Stone protection is a critical element in preventing damage to both your vehicle and camper. This becomes evident when barrelling along a dirt highway at speed – a quick glance in the mirrors tells the story. Rocks are periodically ejected by the tyres and the turbulence of dust and dirt is readily visible around the wheel arches. All terrain tyres only add to the problem, harvesting bigger projectiles which bounce off the trailer and onto the towing vehicle, risking damage to paintwork and glass.
Over the years, camper trailer manufacturers have dabbled in various ways to enhance stone protection. Some of the more recent approaches include an extensive use of checker plate, Rhinocoat stone protectant, angled deflector guards and forward facing mudflaps.
As off road enthusiasts, we’ve tried many of our own ideas including extending the vehicle mudflaps, rear window protectants, magnetised rubber sheeting and more. In 2011, we first trialled the Stone Stomper as part of an extended off road sabbatical and returned suitably impressed.
Why Stone Stomper?
The Stone Stomper uses horizontal commercial grade mesh between the camper and towing vehicle to redirect flying stones back to ground level. Mounted to the camper trailer body, the mesh stretches forward to an electroplated framework, fixed to the hitch on the vehicle, while a cut-out provides an opening for the coupling, safety chains and electrical harness.
Shock cord runs along the perimeter and at regular intervals to prevent sagging, connecting to the framework via metal clasps. A vertical canvas curtain hangs from the framework beneath the hitch and pivots to a horizontal position when in motion to block the narrow gap between the framework and the mesh. If you need to access the rear of the vehicle, simply lean on the shock cord or remove one or more of the clasps.
When unhitching, simply remove the six clasps from the framework and roll the mesh up under the drawbar. The framework can easily be removed from the vehicle when not in use.
The mesh not only protects the vehicle and trailer panel work, but the camper draw bar, gas bottles and other components. The industrial strength truck mesh is reinforced in all the right places. Contrast it with the massive block-like mudflaps that create extra drag as much as anything else, without as much coverage.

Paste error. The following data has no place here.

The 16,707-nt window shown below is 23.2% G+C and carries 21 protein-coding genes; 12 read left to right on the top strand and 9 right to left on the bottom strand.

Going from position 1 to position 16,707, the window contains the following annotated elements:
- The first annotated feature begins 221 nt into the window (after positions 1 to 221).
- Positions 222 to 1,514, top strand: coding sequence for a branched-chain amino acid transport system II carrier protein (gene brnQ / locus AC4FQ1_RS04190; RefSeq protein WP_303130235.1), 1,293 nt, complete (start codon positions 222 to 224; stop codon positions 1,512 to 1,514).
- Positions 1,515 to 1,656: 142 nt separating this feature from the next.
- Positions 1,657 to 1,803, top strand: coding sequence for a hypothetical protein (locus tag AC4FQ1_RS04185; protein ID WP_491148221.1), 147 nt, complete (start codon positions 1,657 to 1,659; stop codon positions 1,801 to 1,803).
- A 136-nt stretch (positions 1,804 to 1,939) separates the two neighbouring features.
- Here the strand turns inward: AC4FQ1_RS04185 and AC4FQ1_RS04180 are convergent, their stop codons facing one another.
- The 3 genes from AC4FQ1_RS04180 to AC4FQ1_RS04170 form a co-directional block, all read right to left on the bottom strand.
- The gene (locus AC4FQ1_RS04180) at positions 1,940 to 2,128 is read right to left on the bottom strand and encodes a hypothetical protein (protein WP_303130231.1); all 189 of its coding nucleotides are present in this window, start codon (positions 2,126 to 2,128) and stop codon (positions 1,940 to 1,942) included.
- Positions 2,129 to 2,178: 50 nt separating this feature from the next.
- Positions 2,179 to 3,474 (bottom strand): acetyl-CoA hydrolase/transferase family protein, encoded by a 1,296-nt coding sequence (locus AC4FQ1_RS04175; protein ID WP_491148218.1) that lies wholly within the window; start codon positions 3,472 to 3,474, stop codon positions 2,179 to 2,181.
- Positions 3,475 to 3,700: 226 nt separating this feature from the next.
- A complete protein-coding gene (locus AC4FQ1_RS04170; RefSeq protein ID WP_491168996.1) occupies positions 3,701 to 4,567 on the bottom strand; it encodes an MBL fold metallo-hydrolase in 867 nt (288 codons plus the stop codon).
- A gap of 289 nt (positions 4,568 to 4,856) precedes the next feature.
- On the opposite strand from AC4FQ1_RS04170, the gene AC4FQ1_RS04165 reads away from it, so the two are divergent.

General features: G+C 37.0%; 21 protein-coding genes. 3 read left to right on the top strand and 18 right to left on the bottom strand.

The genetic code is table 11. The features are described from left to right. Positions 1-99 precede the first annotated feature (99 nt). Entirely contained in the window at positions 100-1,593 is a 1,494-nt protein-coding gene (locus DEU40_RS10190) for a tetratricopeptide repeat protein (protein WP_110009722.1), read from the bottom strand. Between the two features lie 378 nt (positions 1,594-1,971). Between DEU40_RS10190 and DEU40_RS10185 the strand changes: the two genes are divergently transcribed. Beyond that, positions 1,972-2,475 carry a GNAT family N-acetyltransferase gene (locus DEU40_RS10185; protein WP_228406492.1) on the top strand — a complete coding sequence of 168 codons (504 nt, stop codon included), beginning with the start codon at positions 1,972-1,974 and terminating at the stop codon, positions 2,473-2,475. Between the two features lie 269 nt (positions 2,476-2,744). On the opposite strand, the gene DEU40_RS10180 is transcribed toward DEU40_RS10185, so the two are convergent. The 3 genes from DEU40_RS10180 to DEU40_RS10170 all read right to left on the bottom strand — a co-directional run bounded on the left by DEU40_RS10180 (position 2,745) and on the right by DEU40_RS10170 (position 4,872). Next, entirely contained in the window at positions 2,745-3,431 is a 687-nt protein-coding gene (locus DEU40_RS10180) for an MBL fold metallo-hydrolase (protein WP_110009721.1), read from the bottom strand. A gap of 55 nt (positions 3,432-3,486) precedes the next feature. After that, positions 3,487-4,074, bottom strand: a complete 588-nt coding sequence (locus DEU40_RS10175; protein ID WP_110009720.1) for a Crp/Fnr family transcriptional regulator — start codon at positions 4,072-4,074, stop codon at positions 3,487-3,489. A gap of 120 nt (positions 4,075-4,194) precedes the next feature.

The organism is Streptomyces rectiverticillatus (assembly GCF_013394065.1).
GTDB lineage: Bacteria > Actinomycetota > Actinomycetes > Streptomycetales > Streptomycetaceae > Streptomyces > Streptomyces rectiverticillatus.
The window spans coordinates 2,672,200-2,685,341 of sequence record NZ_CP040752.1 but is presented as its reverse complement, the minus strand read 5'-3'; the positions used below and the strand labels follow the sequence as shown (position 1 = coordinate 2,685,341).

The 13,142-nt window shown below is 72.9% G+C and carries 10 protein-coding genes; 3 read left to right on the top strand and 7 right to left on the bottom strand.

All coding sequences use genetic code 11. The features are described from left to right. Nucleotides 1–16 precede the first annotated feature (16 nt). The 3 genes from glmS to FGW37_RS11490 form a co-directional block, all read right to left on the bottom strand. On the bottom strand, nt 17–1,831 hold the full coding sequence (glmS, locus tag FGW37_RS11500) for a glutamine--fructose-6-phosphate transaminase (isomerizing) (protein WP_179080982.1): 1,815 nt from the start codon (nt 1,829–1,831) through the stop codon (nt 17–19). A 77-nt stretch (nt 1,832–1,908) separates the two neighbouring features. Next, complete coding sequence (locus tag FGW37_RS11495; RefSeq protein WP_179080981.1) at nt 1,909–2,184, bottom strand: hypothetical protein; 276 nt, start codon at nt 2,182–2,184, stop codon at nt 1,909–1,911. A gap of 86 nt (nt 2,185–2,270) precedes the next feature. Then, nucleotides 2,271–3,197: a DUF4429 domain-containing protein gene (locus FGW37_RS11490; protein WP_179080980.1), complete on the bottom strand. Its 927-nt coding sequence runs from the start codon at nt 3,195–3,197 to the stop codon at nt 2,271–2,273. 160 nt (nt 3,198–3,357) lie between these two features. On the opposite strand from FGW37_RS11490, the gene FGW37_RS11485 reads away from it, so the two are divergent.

Our own torture testing has accumulated over 60,000km of use across blacktop, remote gibber plains and sandy beaches. In my mind, the Stone Stomper is an integrated solution providing the best protection available for both the vehicle and camper.
Customised Stone Stompers are available for most stocked campers at $850 including fitting.
TOP TIPS FOR LIMITING ROAD RASH
- Polish/wax your vehicle and camper before each trip. The polish protects the surface making the removal of bugs and other grime that much easier.
- Extend existing vehicle mudflaps to counter additional exposure created by bigger tyres or a suspension lift.
- Check your glass insurance is not limited to the windscreen. Rear wagon encapsulated glass is expensive to replace as the gaskets are injection moulded around the glass during manufacture. A small window on a Patrol barn door can cost as much as $1,000 to replace.
- Although creating extra drag, mudflaps mounted at the front of your camper will reduce damage to shock absorbers and other painted surfaces.
- A horizontal mesh stone protector like the Stone Stomper provides excellent all round protection to both your camper and towing vehicle.